Demonstrating Need, Efficacy, and Outcomes
The Art of Interfaith Cooperation and the Science of Data
by Bud Heckman
Following Your Gut
There is something to be said for following your gut. But sometimes those instincts are nothing more than following your own biases and perspective on the world. They reinforce frames that don’t necessarily challenge or change anything.
How often do we let the data lead in our work? It is a slower process to do so. Much slower. But one of the strong and fair criticisms of the field of interfaith cooperation is that it is not grounded in or driven by research and evaluation. We need to change that.
We work on instinct, assumptions, and beliefs. We centrally focus on building relationships. Why? Because we see empathy-building between people with differences as the necessary heart of our work. Many of us see it as more art than science, more improvisation and tactics than planning and strategies. It is hard to quantify a changed heart after all. But not impossible.
We can and do take measurement of our work, both qualitatively and quantitatively. There is head counting as to how many come to our events, trainings, and meetings. There is pre-and post-surveying to ascertain changes in behaviors and attitude of participants. But it is much harder to say how that is having any real impact on our communities or our world. The use of data still doesn’t lead in interfaith the way that it does in other fields. That is a problem.
Following the Data
I have worked for three foundations in the field of interfaith and convene an interfaith funders group. Invariably, these foundations want to see measured outputs and outcomes. Most of those in interfaith-minded nonprofits whom they are seeking to help couldn’t honestly parse between the two, when challenged, because these nonprofits aren’t in the practice of having to demonstrate efficacy through measurement.
Yet one of the things most often demanded by funders and those who seek to scale and legitimize the work of advancing interfaith cooperation is research and data that demonstrates need, efficacy, and outcomes. Interfaith organizations that are getting more resources to conduct their work are those that are adapting to monitoring and evaluation, engaging the academy, and meeting the demands for correlative evidence.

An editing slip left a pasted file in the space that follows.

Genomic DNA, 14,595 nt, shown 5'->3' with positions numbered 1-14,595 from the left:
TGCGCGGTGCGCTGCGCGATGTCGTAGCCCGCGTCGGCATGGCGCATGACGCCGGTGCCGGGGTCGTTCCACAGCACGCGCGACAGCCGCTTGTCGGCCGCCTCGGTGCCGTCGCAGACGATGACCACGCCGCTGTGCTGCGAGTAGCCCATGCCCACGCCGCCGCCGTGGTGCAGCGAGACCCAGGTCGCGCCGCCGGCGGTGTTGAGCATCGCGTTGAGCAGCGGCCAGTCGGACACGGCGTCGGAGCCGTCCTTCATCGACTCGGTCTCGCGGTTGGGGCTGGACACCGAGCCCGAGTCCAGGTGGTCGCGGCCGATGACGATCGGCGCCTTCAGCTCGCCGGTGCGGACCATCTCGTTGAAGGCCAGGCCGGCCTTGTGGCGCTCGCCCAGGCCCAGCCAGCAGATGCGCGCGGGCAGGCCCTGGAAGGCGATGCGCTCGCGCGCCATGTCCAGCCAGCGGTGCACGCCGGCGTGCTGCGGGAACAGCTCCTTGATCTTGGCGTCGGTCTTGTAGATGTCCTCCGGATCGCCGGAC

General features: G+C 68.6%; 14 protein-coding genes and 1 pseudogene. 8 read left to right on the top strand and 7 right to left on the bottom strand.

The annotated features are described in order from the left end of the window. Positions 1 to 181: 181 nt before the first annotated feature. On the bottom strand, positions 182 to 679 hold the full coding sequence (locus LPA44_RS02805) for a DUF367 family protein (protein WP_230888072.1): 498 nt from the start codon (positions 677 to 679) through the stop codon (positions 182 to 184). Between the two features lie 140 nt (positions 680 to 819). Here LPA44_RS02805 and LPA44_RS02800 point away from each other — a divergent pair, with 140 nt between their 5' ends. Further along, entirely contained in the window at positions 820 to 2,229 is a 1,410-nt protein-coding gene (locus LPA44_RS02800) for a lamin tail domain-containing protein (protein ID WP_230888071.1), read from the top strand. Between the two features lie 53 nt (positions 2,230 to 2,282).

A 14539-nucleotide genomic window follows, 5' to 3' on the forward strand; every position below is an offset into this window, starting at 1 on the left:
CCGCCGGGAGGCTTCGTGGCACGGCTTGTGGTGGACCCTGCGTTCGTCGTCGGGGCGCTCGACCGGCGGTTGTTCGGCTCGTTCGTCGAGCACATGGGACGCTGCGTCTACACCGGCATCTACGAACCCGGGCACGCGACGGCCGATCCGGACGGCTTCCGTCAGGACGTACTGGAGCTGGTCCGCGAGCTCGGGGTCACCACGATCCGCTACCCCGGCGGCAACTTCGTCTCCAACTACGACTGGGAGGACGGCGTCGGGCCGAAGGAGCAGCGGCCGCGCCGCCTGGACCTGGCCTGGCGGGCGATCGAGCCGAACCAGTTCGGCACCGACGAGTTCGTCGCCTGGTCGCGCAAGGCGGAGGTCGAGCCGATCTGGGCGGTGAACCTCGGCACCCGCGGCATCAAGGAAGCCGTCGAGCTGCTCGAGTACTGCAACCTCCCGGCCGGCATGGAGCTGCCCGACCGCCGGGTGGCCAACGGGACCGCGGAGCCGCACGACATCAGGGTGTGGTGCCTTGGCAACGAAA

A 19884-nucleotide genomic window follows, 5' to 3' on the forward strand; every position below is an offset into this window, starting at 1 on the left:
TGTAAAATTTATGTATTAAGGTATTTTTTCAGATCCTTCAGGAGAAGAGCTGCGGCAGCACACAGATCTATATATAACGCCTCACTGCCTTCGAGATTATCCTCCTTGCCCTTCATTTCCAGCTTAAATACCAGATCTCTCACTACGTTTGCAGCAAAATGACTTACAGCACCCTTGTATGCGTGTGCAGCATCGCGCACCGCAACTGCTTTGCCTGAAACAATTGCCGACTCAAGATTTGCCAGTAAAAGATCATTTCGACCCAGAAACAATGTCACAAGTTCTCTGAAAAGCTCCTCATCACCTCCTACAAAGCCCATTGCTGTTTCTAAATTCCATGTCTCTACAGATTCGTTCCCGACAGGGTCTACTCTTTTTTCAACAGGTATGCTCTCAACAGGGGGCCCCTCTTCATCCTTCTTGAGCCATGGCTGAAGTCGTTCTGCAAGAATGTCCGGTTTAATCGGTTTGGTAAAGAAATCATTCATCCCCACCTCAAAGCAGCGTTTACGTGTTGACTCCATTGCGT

Recently, the Einhorn Family Charitable Trust invested the largest grant ever issued in the field of interfaith relations, to my knowledge, by vesting further in their long-term partnership with Interfaith Youth Core. Their multi-million dollar investment’s main purpose is a long-term research study into the efficacy of the IFYC’s work with college students in the United States. This level of grant commitment should be a wake-up call to everyone interested in advancing understanding between people of different faith traditions.
Following the Researchers
While nonprofits advancing interfaith can and should do their own research, there are a host of researchers already collecting data about religion, values, social progress, peace, and even, in some rare cases, interfaith cooperation itself. The Hartford Institute for Religion Research (HIRR), the Association of Religion Data Archives (ARDA), the Pew Research Center’s Religion & Public Life unit (Pew), the Barna Group (Barna), the Public Religion Research Institute (PRRI), the Institute for Economics and Peace (IEP), the Religious Freedom and Business Foundation (RFBF), and others already produce critical data and reports. There are also independent researchers like Paul R. Dokecki, Mark M. McCormack, and Hasina A. Mohyuddin at Vanderbilt University who have done in-depth surveys on understanding interfaith community initiatives.
Using this data creatively combined with an organization’s own research can help bolster how interfaith cooperation is seen as a field and funded. It can demonstrate efficacy of work and, where such efficacy may be lacking or unmeasured, suggest sharpening and re-arranging of tactics and strategy.
Using the Data
We can look closely at a few example pieces of data to draw out a story of what is happening with faith communities and with people of faith relating to one another to weave into the story of our own interfaith work. What follows are a few suggestions to get anyone started.